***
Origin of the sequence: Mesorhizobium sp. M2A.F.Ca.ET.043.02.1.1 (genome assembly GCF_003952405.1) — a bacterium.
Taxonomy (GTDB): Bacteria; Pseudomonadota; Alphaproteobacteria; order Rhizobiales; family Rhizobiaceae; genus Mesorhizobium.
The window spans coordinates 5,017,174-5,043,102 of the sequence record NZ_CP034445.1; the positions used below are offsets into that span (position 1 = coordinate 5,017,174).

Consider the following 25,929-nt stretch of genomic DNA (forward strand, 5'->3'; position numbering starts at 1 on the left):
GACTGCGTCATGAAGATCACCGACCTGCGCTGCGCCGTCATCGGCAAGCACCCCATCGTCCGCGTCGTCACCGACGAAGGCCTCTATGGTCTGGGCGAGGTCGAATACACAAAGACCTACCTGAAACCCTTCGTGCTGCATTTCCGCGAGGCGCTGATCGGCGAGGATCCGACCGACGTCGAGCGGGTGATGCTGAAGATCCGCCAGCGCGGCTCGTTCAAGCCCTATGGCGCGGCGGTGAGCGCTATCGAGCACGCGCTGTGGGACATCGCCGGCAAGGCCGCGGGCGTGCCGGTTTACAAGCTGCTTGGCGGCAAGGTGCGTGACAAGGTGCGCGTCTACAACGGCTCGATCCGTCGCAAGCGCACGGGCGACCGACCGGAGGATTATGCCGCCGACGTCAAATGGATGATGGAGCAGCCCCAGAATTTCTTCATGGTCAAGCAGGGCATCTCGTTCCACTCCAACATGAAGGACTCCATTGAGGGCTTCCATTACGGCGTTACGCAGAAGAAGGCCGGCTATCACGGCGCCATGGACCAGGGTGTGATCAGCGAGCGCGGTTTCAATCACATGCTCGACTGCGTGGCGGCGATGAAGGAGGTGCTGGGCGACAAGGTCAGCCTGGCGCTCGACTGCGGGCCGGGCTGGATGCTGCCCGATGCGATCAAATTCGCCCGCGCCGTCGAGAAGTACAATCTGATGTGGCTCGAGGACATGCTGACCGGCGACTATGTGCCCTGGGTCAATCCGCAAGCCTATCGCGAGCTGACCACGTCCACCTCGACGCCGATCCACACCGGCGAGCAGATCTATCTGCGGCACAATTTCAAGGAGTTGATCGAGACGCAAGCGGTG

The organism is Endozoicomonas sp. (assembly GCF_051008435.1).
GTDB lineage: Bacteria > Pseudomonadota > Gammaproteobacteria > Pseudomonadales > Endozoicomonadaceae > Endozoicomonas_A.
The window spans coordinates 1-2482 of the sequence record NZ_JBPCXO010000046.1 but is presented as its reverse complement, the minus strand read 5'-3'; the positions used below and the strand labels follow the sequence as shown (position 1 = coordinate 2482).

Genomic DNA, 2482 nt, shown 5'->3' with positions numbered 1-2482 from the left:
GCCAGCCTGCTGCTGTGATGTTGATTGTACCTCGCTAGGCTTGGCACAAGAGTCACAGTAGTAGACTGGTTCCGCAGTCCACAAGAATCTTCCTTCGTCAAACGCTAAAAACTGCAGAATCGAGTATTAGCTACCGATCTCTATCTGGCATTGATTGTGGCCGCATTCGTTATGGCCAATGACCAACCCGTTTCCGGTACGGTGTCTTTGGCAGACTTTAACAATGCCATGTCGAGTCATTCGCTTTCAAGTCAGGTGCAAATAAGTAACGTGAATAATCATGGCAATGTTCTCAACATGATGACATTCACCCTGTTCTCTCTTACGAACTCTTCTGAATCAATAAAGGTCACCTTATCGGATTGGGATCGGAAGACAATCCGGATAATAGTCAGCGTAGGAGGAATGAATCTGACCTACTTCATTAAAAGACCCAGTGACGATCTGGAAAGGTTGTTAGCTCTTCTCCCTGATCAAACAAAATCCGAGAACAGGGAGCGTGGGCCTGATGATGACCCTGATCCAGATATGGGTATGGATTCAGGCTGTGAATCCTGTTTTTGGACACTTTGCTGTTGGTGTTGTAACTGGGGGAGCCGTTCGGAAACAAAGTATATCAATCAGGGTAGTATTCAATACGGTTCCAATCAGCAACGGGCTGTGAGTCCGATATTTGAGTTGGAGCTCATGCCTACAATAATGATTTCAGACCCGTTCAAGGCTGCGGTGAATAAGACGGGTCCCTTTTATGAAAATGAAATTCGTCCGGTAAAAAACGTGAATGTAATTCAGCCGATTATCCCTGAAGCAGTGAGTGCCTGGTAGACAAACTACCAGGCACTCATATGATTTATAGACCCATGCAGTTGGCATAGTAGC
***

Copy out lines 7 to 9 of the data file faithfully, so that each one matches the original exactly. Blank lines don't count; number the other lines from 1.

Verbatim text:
GTDB lineage: Bacteria > Pseudomonadota > Gammaproteobacteria > Pseudomonadales > Endozoicomonadaceae > Endozoicomonas_A.
The window spans coordinates 1-2482 of the sequence record NZ_JBPCXO010000046.1 but is presented as its reverse complement, the minus strand read 5'-3'; the positions used below and the strand labels follow the sequence as shown (position 1 = coordinate 2482).

Genomic DNA, 2482 nt, shown 5'->3' with positions numbered 1-2482 from the left: